The fact is that too many people mistakenly believe that McCain can keep them safer. So I've been wondering if it might help if Obama were to select a running mate with some war clout.
I had been thinking about General Wesley Clark, but the media's twisting of Clark's recent remarks, in which he said that McCain's military service does not automatically qualify him to be commander in chief, was probably enough to take him out of the running. This is no fault of Clark's, in my opinion, since there are a lot of former POWs and other military veterans who aren't necessarily good presidential material. But such is the world of politics and media spin.
I had also been thinking about Virginia Senator Jim Webb, who happens to be a Vietnam vet. But, on July 7, Webb proactively issued a statement indicating that "[u]nder no circumstances" does he want to be considered for the VP slot. While he promised to work hard to help Obama get elected, Webb believes that he can do more good by staying in the Senate right now. I am hugely disappointed. But, of course, it's Webb's prerogative.
Now there seems to be a lot of speculation about the possibility of an Obama-Hagel ticket, especially in light of the fact that (Republican) Senator Chuck Hagel, a Vietnam vet, plans to accompany Obama on an upcoming trip to Iraq. The prospect of an Obama-Hagel ticket is fascinating and somewhat appealing, but unlikely.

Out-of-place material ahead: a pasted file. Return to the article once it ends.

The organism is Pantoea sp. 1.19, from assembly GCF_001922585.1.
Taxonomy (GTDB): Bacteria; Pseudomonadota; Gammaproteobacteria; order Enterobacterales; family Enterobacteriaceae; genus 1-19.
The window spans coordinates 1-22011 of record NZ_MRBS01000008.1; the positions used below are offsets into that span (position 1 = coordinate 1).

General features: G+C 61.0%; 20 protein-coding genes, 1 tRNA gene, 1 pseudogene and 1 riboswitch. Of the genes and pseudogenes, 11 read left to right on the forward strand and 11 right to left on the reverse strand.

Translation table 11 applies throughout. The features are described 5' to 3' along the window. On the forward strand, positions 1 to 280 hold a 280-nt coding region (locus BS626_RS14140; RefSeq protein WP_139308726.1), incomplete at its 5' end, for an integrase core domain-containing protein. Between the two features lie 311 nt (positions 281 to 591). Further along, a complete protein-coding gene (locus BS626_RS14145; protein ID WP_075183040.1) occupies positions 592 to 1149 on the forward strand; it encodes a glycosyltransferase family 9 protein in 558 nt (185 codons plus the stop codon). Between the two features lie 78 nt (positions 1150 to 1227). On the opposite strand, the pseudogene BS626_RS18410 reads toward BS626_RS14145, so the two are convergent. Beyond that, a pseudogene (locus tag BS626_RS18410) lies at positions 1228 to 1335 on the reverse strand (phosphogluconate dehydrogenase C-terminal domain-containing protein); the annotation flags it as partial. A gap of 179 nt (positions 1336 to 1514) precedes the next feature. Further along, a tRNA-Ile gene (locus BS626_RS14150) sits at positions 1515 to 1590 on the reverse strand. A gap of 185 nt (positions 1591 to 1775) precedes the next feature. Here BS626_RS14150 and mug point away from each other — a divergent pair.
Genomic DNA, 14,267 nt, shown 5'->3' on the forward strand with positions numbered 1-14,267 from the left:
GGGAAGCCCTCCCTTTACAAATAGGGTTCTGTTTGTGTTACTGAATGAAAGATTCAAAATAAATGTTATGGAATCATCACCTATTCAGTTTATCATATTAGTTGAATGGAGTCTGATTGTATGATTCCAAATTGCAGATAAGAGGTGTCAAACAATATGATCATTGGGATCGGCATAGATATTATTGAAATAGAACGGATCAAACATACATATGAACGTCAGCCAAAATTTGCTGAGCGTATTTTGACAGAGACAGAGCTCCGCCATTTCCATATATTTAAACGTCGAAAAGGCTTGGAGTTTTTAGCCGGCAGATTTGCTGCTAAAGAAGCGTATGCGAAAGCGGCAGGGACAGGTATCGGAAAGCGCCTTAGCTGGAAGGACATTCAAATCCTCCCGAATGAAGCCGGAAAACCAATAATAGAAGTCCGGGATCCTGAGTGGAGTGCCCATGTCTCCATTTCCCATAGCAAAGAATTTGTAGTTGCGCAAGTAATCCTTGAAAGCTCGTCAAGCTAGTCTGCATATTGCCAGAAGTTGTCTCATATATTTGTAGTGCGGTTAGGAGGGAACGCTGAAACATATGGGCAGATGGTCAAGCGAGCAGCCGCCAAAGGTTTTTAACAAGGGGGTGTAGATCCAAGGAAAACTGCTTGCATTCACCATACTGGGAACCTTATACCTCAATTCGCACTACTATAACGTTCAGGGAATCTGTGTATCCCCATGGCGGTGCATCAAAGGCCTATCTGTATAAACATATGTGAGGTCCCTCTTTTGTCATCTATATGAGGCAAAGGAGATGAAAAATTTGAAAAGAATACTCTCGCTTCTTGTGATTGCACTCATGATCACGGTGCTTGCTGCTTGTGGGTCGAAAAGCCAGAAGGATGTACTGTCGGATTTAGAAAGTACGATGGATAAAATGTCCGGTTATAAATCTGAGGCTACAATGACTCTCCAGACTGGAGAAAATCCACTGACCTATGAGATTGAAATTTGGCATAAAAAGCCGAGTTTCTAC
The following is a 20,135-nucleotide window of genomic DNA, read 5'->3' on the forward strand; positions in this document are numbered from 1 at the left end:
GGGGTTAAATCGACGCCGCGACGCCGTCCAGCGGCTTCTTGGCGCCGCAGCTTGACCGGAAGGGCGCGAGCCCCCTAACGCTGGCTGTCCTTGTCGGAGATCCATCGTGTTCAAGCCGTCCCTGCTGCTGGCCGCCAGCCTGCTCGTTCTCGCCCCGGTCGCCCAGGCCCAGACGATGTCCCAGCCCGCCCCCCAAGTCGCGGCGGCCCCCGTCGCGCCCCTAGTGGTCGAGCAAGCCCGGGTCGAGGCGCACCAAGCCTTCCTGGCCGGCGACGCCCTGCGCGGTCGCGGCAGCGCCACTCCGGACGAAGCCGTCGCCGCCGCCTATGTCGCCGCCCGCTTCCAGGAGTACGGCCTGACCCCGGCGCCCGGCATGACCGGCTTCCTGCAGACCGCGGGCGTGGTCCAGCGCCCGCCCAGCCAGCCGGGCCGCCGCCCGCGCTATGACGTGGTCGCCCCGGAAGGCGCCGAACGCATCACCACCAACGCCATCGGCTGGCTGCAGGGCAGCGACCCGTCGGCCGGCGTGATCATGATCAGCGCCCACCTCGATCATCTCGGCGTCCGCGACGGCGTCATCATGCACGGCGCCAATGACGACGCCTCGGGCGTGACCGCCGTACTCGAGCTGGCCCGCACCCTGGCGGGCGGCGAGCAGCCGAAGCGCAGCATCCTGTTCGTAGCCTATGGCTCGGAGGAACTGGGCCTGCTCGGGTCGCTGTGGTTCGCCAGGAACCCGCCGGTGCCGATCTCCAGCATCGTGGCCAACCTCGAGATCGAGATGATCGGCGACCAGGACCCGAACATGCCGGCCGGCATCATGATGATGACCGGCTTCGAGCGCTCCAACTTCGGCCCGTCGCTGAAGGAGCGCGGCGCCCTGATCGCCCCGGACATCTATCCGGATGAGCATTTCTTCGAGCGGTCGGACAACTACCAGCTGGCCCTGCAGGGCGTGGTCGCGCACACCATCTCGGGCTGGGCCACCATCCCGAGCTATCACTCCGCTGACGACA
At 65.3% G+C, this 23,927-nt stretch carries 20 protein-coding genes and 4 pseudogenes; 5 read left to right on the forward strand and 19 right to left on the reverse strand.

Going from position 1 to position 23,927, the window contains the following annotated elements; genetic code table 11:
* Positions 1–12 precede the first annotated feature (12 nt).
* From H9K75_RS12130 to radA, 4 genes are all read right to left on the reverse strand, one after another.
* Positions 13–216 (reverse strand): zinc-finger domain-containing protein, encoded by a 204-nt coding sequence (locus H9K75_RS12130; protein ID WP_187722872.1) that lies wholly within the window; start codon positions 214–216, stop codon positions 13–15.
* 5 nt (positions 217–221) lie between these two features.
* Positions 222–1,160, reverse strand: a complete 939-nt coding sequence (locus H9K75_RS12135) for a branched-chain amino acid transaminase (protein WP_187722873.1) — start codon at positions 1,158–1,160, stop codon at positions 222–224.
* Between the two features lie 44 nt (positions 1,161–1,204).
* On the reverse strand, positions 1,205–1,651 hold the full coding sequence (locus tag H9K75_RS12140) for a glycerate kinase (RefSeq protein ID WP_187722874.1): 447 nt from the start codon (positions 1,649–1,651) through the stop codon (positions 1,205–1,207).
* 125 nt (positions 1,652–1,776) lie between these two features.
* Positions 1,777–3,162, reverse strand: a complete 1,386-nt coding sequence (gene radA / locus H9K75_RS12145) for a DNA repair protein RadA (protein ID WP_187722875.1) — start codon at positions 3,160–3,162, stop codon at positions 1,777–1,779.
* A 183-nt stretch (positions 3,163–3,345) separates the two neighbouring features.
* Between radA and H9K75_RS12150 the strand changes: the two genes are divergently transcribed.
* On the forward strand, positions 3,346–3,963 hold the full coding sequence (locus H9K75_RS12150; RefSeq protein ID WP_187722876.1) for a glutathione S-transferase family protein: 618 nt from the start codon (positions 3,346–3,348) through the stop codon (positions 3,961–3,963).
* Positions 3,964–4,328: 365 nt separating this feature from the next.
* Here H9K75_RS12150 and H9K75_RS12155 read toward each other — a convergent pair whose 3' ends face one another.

Like many others, I believe that Hillary Clinton would be a strong addition to the ticket. Of course, she doesn't have any war clout, just lots of baggage. But she's tough, and that could be a big plus when it comes to military issues.
Is there another VP choice out there who could help Obama close up the war/security gap? Does he really even need to? For both questions, I think the answer is that it depends -- on so many factors.
It depends on whether we see an October surprise, be it an attack on Iran by Bush or by Israel, a terrorist attack on U.S. interests, or even just another bin Laden tape.
It depends on whether Obama and his running mate can adequately dispel the myth that the Republicans can keep us safer.
And, perhaps most importantly, it depends on whether the voters place more importance on health care, the economy, our constitutional rights, and the need to move away from the toxic neocon agenda.
Heaven help us if they don't.